While My Eyes Were Closed – Linda Green

Published by Quercus

ebook – 28 January 2016
Paperback – 5 May 2016

A nail-biting psychological drama for fans of The Bones of You, Jenny Eclair and Lisa Jewell.

One, two, three . . . Lisa Dale shuts her eyes and counts to one hundred during a game of hide-and-seek. When she opens them, her four-year-old daughter Ella is gone. Disappeared without a trace. The police, the media and Lisa’s family all think they know who snatched Ella. But what if the person who took her isn’t a stranger? What if they are convinced they are doing the right thing? And what if Lisa’s little girl is in danger of disappearing forever?

“Your body realises you have lost your child before your brain does”.

Busy mum Lisa Dale is distracted by a phone call and takes her eyes off her 4 year old daughter Ella, for just a few minutes whilst they are in the park and then the worst happened. Ella disappears. At first Lisa thought she was playing hide and seek but then when time passed she had to face the inevitable – that Ella had wandered off and got lost or the worst thing imaginable – someone had taken her.

This was my first book by Linda Green. I do love a thriller and although there have been a plethora of missing child thrillers recently, this one did sound a little different in that the person who takes her does so for concern, believing that the child is not being looked after properly. They convince themselves they have done nothing wrong and are only acting for the good.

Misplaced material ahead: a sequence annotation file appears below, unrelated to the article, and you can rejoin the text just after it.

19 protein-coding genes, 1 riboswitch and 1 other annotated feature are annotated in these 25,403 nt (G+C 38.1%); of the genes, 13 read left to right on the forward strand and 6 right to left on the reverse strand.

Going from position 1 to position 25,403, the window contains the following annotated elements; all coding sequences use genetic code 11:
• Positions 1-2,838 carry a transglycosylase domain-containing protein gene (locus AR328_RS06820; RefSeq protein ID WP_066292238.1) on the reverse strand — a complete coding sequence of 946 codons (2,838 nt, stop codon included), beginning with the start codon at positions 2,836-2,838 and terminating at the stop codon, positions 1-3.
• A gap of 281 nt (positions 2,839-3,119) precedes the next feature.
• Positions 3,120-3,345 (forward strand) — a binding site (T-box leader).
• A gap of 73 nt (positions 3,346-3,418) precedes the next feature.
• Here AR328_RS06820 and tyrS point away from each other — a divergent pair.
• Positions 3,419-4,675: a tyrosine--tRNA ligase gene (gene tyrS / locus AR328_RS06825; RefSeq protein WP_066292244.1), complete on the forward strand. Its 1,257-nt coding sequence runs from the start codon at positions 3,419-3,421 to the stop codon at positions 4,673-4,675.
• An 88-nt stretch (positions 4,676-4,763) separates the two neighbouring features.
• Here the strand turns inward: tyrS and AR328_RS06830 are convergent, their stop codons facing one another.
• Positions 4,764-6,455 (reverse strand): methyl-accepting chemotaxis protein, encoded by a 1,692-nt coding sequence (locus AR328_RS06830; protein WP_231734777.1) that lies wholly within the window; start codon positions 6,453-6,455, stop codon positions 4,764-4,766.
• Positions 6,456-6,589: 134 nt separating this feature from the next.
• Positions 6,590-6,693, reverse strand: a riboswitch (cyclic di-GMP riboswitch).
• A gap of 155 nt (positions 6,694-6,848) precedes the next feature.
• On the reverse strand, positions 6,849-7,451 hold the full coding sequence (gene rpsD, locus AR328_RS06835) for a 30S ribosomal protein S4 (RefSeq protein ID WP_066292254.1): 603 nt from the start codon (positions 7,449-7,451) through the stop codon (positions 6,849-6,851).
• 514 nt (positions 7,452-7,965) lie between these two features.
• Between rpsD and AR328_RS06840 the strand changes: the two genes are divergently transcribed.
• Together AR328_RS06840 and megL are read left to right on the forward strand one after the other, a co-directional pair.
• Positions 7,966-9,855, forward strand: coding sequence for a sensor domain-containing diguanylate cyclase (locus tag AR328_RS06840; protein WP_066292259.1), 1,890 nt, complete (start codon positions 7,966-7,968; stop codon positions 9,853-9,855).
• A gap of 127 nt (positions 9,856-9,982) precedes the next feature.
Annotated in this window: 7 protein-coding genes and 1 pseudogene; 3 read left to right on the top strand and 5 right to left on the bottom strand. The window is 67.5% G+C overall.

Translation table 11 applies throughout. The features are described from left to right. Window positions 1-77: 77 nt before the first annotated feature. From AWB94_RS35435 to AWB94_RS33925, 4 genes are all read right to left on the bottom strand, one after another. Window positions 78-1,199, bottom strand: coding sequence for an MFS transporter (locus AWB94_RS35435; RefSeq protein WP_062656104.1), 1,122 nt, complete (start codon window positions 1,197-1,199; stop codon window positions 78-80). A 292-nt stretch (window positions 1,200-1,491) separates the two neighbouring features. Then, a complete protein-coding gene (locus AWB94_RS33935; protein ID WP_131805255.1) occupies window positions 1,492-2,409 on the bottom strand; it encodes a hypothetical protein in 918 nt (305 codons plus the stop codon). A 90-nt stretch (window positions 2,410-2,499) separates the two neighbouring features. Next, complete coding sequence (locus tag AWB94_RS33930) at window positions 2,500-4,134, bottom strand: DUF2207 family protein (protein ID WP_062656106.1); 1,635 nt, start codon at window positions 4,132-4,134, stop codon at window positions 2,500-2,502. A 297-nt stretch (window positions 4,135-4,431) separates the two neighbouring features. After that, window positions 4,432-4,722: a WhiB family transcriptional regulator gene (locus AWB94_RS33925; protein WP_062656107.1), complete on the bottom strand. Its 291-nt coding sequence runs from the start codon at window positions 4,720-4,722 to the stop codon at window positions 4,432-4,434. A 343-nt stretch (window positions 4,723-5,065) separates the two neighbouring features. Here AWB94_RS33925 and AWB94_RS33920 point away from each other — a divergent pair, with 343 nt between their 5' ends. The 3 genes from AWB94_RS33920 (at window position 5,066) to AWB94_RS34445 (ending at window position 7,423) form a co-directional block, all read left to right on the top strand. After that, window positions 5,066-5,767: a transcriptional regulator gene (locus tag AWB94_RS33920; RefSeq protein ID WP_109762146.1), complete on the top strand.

This story is told in alternative chapters by three main characters. There is a back story told by one of the characters which eventually ties in to the conclusion. This was well done and although I suspected what had happened quite early on, it wasn’t until fairly late on in the story that I realised how it linked in. It’s not an in depth police procedural and the Family Liaison Officer assigned to the family is the main police spokesperson throughout but it focuses more on the abductor, their reasons for taking Ella and the pain caused to her family, especially her mother Lisa.  Both Lisa and her family came under scrutiny and we see how quick people, especially the Press, are to judge and how easy it is to jump to the wrong conclusion.

This is very much character driven rather than action led and has a gentler pace than many of the psychological thrillers I am used to but that is not a criticism. We see how grief affects people and the unpredictability of the abductor’s moods did make me worry for Ella. With excellent characterisation and the right amount of tension and suspense, this psychological drama was a really good read and one I would recommend.

If you enjoyed Burnt Paper Sky by Gilly Macmillan, then this may appeal too.

My paperback copy was received from the Amazon Vine review programme.   

At the time of writing this post, the Kindle version is available for just £1.99. 

About the author:

Linda Green is an award-winning journalist and has written for the Guardian, the Independent on Sunday and the Big Issue. Linda lives in West Yorkshire.

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2 Comments

  1. 14th February 2016 / 10:57 am

    Oh yes this does sound good although you really had me when you mentioned Lisa Jewell. It's good to know that there's a more wholesome reason for the abduction too

    • 14th February 2016 / 11:57 am

      Ha, it was the Lisa Jewell reference that clinched it for me too! Another for your list Cleo? 🙂

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